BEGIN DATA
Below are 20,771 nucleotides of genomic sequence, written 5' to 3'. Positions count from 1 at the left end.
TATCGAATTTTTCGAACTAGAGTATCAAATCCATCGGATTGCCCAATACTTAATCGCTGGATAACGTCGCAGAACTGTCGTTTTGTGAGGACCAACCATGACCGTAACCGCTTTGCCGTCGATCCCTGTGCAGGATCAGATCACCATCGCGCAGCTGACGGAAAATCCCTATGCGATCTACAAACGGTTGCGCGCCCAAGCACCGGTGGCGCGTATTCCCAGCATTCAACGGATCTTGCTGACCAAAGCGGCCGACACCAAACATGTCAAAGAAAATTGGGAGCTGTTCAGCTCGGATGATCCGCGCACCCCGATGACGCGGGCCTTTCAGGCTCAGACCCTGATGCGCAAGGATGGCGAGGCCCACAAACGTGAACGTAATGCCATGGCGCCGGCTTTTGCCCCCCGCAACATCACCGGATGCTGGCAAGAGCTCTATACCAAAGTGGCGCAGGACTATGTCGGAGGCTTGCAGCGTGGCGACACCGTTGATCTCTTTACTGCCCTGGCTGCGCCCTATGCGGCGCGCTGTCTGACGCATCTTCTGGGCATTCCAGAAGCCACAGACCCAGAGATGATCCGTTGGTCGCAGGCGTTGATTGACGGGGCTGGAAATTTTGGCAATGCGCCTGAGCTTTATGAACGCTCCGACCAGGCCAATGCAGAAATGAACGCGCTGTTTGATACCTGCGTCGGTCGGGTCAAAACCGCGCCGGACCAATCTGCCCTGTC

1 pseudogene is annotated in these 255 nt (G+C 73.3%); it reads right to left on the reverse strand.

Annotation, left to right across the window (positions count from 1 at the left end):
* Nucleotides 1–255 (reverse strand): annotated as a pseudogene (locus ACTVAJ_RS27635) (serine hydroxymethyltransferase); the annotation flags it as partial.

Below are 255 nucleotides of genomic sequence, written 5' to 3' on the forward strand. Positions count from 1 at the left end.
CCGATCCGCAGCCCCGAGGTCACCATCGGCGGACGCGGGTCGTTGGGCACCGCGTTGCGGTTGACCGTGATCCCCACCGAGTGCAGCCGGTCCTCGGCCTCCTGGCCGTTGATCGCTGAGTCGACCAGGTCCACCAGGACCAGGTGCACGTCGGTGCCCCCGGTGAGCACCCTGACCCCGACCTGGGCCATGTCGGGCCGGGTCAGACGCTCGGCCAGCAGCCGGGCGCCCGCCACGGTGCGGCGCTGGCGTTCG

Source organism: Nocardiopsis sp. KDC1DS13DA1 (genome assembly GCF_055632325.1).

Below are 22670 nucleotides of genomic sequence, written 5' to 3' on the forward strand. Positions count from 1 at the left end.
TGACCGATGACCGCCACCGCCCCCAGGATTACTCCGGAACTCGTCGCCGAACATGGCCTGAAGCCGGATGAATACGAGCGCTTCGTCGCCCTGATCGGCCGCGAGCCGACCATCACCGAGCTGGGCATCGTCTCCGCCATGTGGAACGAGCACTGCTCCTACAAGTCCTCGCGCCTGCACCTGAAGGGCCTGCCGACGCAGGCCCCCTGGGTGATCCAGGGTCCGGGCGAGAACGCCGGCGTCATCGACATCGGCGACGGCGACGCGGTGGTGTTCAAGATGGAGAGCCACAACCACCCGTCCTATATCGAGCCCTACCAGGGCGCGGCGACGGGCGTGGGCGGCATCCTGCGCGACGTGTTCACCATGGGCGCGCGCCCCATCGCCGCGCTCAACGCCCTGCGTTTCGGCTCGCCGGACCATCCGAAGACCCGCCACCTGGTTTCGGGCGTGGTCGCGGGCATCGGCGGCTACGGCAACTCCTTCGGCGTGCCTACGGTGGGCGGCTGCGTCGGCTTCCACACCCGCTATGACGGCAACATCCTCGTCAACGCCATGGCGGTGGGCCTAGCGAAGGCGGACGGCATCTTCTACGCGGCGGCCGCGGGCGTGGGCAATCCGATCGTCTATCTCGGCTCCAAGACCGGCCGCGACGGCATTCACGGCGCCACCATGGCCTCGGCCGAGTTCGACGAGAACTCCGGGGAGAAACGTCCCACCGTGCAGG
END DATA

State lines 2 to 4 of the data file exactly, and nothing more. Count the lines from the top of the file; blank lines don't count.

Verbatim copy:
TATCGAATTTTTCGAACTAGAGTATCAAATCCATCGGATTGCCCAATACTTAATCGCTGGATAACGTCGCAGAACTGTCGTTTTGTGAGGACCAACCATGACCGTAACCGCTTTGCCGTCGATCCCTGTGCAGGATCAGATCACCATCGCGCAGCTGACGGAAAATCCCTATGCGATCTACAAACGGTTGCGCGCCCAAGCACCGGTGGCGCGTATTCCCAGCATTCAACGGATCTTGCTGACCAAAGCGGCCGACACCAAACATGTCAAAGAAAATTGGGAGCTGTTCAGCTCGGATGATCCGCGCACCCCGATGACGCGGGCCTTTCAGGCTCAGACCCTGATGCGCAAGGATGGCGAGGCCCACAAACGTGAACGTAATGCCATGGCGCCGGCTTTTGCCCCCCGCAACATCACCGGATGCTGGCAAGAGCTCTATACCAAAGTGGCGCAGGACTATGTCGGAGGCTTGCAGCGTGGCGACACCGTTGATCTCTTTACTGCCCTGGCTGCGCCCTATGCGGCGCGCTGTCTGACGCATCTTCTGGGCATTCCAGAAGCCACAGACCCAGAGATGATCCGTTGGTCGCAGGCGTTGATTGACGGGGCTGGAAATTTTGGCAATGCGCCTGAGCTTTATGAACGCTCCGACCAGGCCAATGCAGAAATGAACGCGCTGTTTGATACCTGCGTCGGTCGGGTCAAAACCGCGCCGGACCAATCTGCCCTGTC

1 pseudogene is annotated in these 255 nt (G+C 73.3%); it reads right to left on the reverse strand.

Annotation, left to right across the window (positions count from 1 at the left end):